Out-of-sync traffic lights have had Brownsville motorists seeing red for years, but it’s about to change.
When Armando Gutierrez Jr. came to Brownsville from Port Arthur not quite two years ago as the new director of the city’s engineering and public works department, it didn’t take him long to notice the problem.
“The very poor synchronization is frustrating for people trying to get across town,” he said. “You catch all these lights and they don’t seem to be synchronized in any way that would make it easy for traffic to flow.”
Now the city and the department are doing something about it. City Manager Noel Bernal has made a priority of updating outmoded traffic-control infrastructure and funds have been allocated for the purpose, Gutierrez said, noting that about $1 million was spent in fiscal year 2021, which ends Sept. 30. Another $1.4 million has been programmed for fiscal year 2022.
About $300,000 of the money spent this year went for installing traffic detectors at key intersections. The detectors keep track of the volume, direction and turning habits of traffic at all points throughout the day.
“You need all that data, and the only way to acquire the data is to either have somebody out there with a tablet taking notes, or installing traffic detectors,” Gutierrez said.
The department hired a local engineering firm to collect the data and use it to create computer models to determine optimal traffic-light programming for maximum flow. Traffic volume and direction varies with the time of day, so you need a system capable of adjusting the timing when necessary. The control boxes that tell the lights what to do and when also have to be upgraded, Gutierrez said. Wifi antennas have already been installed at some intersections to enable them to “talk to each other” in real time, he said.
“That’s how synchronization works: All the traffic lights along the road are talking to each other so that they can … turn green at the right time so that traffic can just flow through without being stopped,” Gutierrez said.
The old system relies on simple timers incapable of automatically adjusting for fluctuating traffic, he said, noting that the upcoming fiscal year’s work will mainly involve upgrading control box equipment, he said.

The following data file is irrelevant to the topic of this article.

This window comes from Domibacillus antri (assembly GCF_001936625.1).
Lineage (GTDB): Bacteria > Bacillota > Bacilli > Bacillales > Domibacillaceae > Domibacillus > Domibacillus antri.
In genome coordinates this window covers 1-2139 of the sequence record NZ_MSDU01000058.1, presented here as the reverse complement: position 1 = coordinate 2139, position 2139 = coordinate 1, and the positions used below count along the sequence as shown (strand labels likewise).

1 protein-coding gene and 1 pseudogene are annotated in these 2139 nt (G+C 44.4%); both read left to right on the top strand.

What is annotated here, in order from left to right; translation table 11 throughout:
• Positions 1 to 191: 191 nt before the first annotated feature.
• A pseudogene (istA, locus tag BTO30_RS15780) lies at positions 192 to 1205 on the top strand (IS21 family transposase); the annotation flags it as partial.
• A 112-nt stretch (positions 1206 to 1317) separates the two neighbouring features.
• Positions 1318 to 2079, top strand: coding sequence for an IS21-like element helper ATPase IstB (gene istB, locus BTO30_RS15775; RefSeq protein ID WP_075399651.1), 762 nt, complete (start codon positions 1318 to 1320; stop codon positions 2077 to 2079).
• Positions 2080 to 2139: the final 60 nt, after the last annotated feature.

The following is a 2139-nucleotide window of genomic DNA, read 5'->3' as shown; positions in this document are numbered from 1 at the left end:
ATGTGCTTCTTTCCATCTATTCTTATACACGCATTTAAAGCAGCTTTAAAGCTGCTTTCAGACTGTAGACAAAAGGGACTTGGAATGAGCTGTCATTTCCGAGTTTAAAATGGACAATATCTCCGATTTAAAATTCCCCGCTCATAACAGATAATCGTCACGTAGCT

The four stretches of road being upgraded now are Alton Gloor Boulevard from I-69E to Paredes Line Road, Central Boulevard from West Elizabeth Street to Ruben Torres Boulevard, Boca Chica Boulevard from I-69E to Four Corners, and International Boulevard from I-69E to Four Corners.
“Once the proper timing sequences are determined they’ll be uploaded to every one of the control panels,” Gutierrez said. “We’re in the last couple of weeks of programming. I would say in the next two or three weeks we’re going to start uploading all the programming to those particular intersections. Once we start uploading all that programming, then that’s when you’ll notice a difference.”
S.H. 48/South Padre Island Highway is also on the list, he said. The Texas Department of Transportation is installing new traffic lights along a portion of the road and is in the process of acquiring additional right-of-way, Gutierrez said. Those lights will be programmed as well and once the work is done motorists will notice a “big improvement,” he said.
Long term the goal is to sync the whole city, starting with the major thoroughfares first and then tackling the less busy side streets, Gutierrez said. He said it will probably take at least $1 million a year over the next several years to finish the job and then it becomes a matter of maintenance.
Drivers who encounter frequent red lights tend to take more chances, so a synchronized system is important from a safety standpoint as well as being more convenient and better for commerce and air quality, Gutierrez said.
“Traffic lights can really frustrate drivers, and they become more aggressive,” he said. “People trying to pass on the right and trying to pass on the shoulder and trying to make shortcuts through private property. I’ve seen that many times at a corner.”
Synchronization is underway because city administration is prioritizing it, though it would have been hard to solve in years past whether previous administrations prioritized it or not since the technology didn’t always exist, and if it did the city didn’t have it, he said.
“What happened is that the infrastructure was antique,” Gutierrez said. “Even if we wanted to do some improvements, even if we wanted to synchronize them, if the equipment is not there you can’t do it. As the city continues to grow, in essence we’ve just fallen behind because we can’t make the improvements that are needed to accommodate the traffic flow.”
Or couldn’t at any rate. Gutierrez said he’s looking forward to a future when traffic flows so well in Brownsville that drivers stop noticing.
“The number of complaints is going to go down,” he said. “It’s going to be wonderful.”